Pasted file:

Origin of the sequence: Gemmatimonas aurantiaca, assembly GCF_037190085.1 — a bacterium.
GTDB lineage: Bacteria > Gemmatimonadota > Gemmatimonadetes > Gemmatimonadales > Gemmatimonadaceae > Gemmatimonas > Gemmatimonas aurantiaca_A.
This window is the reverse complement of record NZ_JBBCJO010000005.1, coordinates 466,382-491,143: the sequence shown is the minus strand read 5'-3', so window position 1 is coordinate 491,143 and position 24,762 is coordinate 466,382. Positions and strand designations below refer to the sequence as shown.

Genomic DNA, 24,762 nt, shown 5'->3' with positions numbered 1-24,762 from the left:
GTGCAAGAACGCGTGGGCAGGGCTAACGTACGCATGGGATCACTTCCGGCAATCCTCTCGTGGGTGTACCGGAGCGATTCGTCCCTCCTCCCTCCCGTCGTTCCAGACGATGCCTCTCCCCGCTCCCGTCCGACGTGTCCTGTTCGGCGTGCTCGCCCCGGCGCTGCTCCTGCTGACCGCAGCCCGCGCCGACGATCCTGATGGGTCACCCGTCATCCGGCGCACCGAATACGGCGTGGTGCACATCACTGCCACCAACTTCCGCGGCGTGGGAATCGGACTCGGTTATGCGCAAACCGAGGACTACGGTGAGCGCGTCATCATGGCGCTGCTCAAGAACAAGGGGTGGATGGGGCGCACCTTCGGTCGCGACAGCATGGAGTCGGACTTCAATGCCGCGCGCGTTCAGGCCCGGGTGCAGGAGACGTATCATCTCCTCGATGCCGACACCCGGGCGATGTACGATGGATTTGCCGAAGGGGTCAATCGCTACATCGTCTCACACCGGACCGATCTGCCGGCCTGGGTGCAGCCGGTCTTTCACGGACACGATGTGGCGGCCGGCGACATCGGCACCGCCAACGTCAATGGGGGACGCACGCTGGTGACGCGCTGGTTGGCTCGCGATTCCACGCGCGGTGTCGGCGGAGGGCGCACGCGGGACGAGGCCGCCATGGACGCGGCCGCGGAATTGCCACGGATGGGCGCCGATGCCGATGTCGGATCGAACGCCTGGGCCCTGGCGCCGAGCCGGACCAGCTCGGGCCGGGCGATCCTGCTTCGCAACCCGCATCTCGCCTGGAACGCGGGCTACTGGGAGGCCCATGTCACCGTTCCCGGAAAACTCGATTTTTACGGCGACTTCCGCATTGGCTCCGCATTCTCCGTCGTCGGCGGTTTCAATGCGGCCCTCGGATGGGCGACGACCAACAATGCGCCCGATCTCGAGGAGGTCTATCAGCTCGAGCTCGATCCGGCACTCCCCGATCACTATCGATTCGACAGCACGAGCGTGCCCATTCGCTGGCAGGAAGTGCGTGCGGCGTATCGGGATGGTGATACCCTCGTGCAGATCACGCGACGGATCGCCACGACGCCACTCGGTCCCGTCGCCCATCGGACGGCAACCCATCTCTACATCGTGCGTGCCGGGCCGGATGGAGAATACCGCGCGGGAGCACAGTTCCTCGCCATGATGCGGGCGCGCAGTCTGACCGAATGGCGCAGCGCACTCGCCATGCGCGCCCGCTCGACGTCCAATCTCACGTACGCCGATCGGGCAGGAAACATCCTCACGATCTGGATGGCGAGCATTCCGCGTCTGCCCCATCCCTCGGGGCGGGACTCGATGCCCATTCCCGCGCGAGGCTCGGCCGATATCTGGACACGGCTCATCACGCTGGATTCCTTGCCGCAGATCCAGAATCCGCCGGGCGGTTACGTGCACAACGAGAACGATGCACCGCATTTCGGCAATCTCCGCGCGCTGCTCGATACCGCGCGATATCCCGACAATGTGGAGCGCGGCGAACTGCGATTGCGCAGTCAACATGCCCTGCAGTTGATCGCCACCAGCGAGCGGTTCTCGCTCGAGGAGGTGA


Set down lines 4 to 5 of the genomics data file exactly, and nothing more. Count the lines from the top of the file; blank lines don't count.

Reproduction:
Genomic DNA, 24,762 nt, shown 5'->3' with positions numbered 1-24,762 from the left:
GTGCAAGAACGCGTGGGCAGGGCTAACGTACGCATGGGATCACTTCCGGCAATCCTCTCGTGGGTGTACCGGAGCGATTCGTCCCTCCTCCCTCCCGTCGTTCCAGACGATGCCTCTCCCCGCTCCCGTCCGACGTGTCCTGTTCGGCGTGCTCGCCCCGGCGCTGCTCCTGCTGACCGCAGCCCGCGCCGACGATCCTGATGGGTCACCCGTCATCCGGCGCACCGAATACGGCGTGGTGCACATCACTGCCACCAACTTCCGCGGCGTGGGAATCGGACTCGGTTATGCGCAAACCGAGGACTACGGTGAGCGCGTCATCATGGCGCTGCTCAAGAACAAGGGGTGGATGGGGCGCACCTTCGGTCGCGACAGCATGGAGTCGGACTTCAATGCCGCGCGCGTTCAGGCCCGGGTGCAGGAGACGTATCATCTCCTCGATGCCGACACCCGGGCGATGTACGATGGATTTGCCGAAGGGGTCAATCGCTACATCGTCTCACACCGGACCGATCTGCCGGCCTGGGTGCAGCCGGTCTTTCACGGACACGATGTGGCGGCCGGCGACATCGGCACCGCCAACGTCAATGGGGGACGCACGCTGGTGACGCGCTGGTTGGCTCGCGATTCCACGCGCGGTGTCGGCGGAGGGCGCACGCGGGACGAGGCCGCCATGGACGCGGCCGCGGAATTGCCACGGATGGGCGCCGATGCCGATGTCGGATCGAACGCCTGGGCCCTGGCGCCGAGCCGGACCAGCTCGGGCCGGGCGATCCTGCTTCGCAACCCGCATCTCGCCTGGAACGCGGGCTACTGGGAGGCCCATGTCACCGTTCCCGGAAAACTCGATTTTTACGGCGACTTCCGCATTGGCTCCGCATTCTCCGTCGTCGGCGGTTTCAATGCGGCCCTCGGATGGGCGACGACCAACAATGCGCCCGATCTCGAGGAGGTCTATCAGCTCGAGCTCGATCCGGCACTCCCCGATCACTATCGATTCGACAGCACGAGCGTGCCCATTCGCTGGCAGGAAGTGCGTGCGGCGTATCGGGATGGTGATACCCTCGTGCAGATCACGCGACGGATCGCCACGACGCCACTCGGTCCCGTCGCCCATCGGACGGCAACCCATCTCTACATCGTGCGTGCCGGGCCGGATGGAGAATACCGCGCGGGAGCACAGTTCCTCGCCATGATGCGGGCGCGCAGTCTGACCGAATGGCGCAGCGCACTCGCCATGCGCGCCCGCTCGACGTCCAATCTCACGTACGCCGATCGGGCAGGAAACATCCTCACGATCTGGATGGCGAGCATTCCGCGTCTGCCCCATCCCTCGGGGCGGGACTCGATGCCCATTCCCGCGCGAGGCTCGGCCGATATCTGGACACGGCTCATCACGCTGGATTCCTTGCCGCAGATCCAGAATCCGCCGGGCGGTTACGTGCACAACGAGAACGATGCACCGCATTTCGGCAATCTCCGCGCGCTGCTCGATACCGCGCGATATCCCGACAATGTGGAGCGCGGCGAACTGCGATTGCGCAGTCAACATGCCCTGCAGTTGATCGCCACCAGCGAGCGGTTCTCGCTCGAGGAGGTGA